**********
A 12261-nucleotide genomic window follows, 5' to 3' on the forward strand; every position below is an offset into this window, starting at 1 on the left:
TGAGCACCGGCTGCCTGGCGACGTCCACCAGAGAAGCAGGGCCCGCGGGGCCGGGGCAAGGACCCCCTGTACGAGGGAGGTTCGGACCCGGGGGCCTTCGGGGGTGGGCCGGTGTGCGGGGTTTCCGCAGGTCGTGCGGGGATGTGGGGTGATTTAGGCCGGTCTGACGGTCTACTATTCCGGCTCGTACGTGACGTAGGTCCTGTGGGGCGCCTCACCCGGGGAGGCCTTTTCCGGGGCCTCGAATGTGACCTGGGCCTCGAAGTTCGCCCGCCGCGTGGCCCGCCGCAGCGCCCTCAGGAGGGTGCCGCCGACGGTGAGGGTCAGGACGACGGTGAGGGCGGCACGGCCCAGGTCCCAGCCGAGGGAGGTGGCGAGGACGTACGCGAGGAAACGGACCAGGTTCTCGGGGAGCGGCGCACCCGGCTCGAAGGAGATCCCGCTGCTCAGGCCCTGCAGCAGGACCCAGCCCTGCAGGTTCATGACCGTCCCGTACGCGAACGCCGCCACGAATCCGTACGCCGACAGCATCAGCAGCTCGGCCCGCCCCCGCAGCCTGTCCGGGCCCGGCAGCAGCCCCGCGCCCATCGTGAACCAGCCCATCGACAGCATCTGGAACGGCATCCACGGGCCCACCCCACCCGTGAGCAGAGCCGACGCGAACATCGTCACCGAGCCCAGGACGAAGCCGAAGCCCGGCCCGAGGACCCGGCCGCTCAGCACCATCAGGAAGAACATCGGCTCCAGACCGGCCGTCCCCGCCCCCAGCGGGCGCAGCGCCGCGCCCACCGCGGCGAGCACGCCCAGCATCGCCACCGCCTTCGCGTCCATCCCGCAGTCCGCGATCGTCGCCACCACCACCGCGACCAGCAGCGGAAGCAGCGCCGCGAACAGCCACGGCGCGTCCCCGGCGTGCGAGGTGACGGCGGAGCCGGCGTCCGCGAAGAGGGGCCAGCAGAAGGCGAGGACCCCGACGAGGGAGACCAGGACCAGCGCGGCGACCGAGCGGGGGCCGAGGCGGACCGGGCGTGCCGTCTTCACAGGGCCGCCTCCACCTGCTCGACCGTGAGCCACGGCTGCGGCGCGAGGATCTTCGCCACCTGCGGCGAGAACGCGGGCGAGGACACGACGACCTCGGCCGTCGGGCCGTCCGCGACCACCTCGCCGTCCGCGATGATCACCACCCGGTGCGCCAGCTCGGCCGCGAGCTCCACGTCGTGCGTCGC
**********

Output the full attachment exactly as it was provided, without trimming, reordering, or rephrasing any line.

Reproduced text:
A 12261-nucleotide genomic window follows, 5' to 3' on the forward strand; every position below is an offset into this window, starting at 1 on the left:
TGAGCACCGGCTGCCTGGCGACGTCCACCAGAGAAGCAGGGCCCGCGGGGCCGGGGCAAGGACCCCCTGTACGAGGGAGGTTCGGACCCGGGGGCCTTCGGGGGTGGGCCGGTGTGCGGGGTTTCCGCAGGTCGTGCGGGGATGTGGGGTGATTTAGGCCGGTCTGACGGTCTACTATTCCGGCTCGTACGTGACGTAGGTCCTGTGGGGCGCCTCACCCGGGGAGGCCTTTTCCGGGGCCTCGAATGTGACCTGGGCCTCGAAGTTCGCCCGCCGCGTGGCCCGCCGCAGCGCCCTCAGGAGGGTGCCGCCGACGGTGAGGGTCAGGACGACGGTGAGGGCGGCACGGCCCAGGTCCCAGCCGAGGGAGGTGGCGAGGACGTACGCGAGGAAACGGACCAGGTTCTCGGGGAGCGGCGCACCCGGCTCGAAGGAGATCCCGCTGCTCAGGCCCTGCAGCAGGACCCAGCCCTGCAGGTTCATGACCGTCCCGTACGCGAACGCCGCCACGAATCCGTACGCCGACAGCATCAGCAGCTCGGCCCGCCCCCGCAGCCTGTCCGGGCCCGGCAGCAGCCCCGCGCCCATCGTGAACCAGCCCATCGACAGCATCTGGAACGGCATCCACGGGCCCACCCCACCCGTGAGCAGAGCCGACGCGAACATCGTCACCGAGCCCAGGACGAAGCCGAAGCCCGGCCCGAGGACCCGGCCGCTCAGCACCATCAGGAAGAACATCGGCTCCAGACCGGCCGTCCCCGCCCCCAGCGGGCGCAGCGCCGCGCCCACCGCGGCGAGCACGCCCAGCATCGCCACCGCCTTCGCGTCCATCCCGCAGTCCGCGATCGTCGCCACCACCACCGCGACCAGCAGCGGAAGCAGCGCCGCGAACAGCCACGGCGCGTCCCCGGCGTGCGAGGTGACGGCGGAGCCGGCGTCCGCGAAGAGGGGCCAGCAGAAGGCGAGGACCCCGACGAGGGAGACCAGGACCAGCGCGGCGACCGAGCGGGGGCCGAGGCGGACCGGGCGTGCCGTCTTCACAGGGCCGCCTCCACCTGCTCGACCGTGAGCCACGGCTGCGGCGCGAGGATCTTCGCCACCTGCGGCGAGAACGCGGGCGAGGACACGACGACCTCGGCCGTCGGGCCGTCCGCGACCACCTCGCCGTCCGCGATGATCACCACCCGGTGCGCCAGCTCGGCCGCGAGCTCCACGTCGTGCGTCGC